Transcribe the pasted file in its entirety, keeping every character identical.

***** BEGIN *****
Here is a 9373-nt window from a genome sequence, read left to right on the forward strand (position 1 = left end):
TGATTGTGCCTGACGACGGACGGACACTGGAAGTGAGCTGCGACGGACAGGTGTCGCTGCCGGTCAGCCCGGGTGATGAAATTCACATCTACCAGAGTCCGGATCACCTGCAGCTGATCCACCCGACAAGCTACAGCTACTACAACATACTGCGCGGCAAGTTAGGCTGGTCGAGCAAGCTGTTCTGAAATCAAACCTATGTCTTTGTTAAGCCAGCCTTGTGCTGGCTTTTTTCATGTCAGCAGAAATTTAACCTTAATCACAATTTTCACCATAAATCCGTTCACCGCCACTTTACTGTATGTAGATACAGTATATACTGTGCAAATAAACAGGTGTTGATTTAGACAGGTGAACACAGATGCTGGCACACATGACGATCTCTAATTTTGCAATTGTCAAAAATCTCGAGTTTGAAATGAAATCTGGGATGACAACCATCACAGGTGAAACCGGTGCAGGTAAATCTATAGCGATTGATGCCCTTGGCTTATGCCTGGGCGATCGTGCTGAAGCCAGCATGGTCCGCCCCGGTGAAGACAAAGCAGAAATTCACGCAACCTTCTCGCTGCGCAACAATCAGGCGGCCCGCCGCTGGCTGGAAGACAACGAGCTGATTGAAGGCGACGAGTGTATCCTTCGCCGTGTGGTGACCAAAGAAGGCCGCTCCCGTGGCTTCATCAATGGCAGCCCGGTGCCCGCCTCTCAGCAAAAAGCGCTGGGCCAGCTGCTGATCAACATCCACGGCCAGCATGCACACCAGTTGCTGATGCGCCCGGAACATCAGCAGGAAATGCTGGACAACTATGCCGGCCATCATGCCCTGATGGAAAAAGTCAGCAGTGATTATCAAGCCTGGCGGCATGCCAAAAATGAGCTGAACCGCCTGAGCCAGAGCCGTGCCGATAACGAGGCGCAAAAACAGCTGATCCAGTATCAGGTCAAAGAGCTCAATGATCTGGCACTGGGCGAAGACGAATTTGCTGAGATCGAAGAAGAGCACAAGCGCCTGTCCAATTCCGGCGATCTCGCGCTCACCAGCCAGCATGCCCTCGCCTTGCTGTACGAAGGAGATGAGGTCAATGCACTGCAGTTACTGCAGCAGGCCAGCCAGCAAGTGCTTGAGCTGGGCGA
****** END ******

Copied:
Here is a 9373-nt window from a genome sequence, read left to right on the forward strand (position 1 = left end):
TGATTGTGCCTGACGACGGACGGACACTGGAAGTGAGCTGCGACGGACAGGTGTCGCTGCCGGTCAGCCCGGGTGATGAAATTCACATCTACCAGAGTCCGGATCACCTGCAGCTGATCCACCCGACAAGCTACAGCTACTACAACATACTGCGCGGCAAGTTAGGCTGGTCGAGCAAGCTGTTCTGAAATCAAACCTATGTCTTTGTTAAGCCAGCCTTGTGCTGGCTTTTTTCATGTCAGCAGAAATTTAACCTTAATCACAATTTTCACCATAAATCCGTTCACCGCCACTTTACTGTATGTAGATACAGTATATACTGTGCAAATAAACAGGTGTTGATTTAGACAGGTGAACACAGATGCTGGCACACATGACGATCTCTAATTTTGCAATTGTCAAAAATCTCGAGTTTGAAATGAAATCTGGGATGACAACCATCACAGGTGAAACCGGTGCAGGTAAATCTATAGCGATTGATGCCCTTGGCTTATGCCTGGGCGATCGTGCTGAAGCCAGCATGGTCCGCCCCGGTGAAGACAAAGCAGAAATTCACGCAACCTTCTCGCTGCGCAACAATCAGGCGGCCCGCCGCTGGCTGGAAGACAACGAGCTGATTGAAGGCGACGAGTGTATCCTTCGCCGTGTGGTGACCAAAGAAGGCCGCTCCCGTGGCTTCATCAATGGCAGCCCGGTGCCCGCCTCTCAGCAAAAAGCGCTGGGCCAGCTGCTGATCAACATCCACGGCCAGCATGCACACCAGTTGCTGATGCGCCCGGAACATCAGCAGGAAATGCTGGACAACTATGCCGGCCATCATGCCCTGATGGAAAAAGTCAGCAGTGATTATCAAGCCTGGCGGCATGCCAAAAATGAGCTGAACCGCCTGAGCCAGAGCCGTGCCGATAACGAGGCGCAAAAACAGCTGATCCAGTATCAGGTCAAAGAGCTCAATGATCTGGCACTGGGCGAAGACGAATTTGCTGAGATCGAAGAAGAGCACAAGCGCCTGTCCAATTCCGGCGATCTCGCGCTCACCAGCCAGCATGCCCTCGCCTTGCTGTACGAAGGAGATGAGGTCAATGCACTGCAGTTACTGCAGCAGGCCAGCCAGCAAGTGCTTGAGCTGGGCGA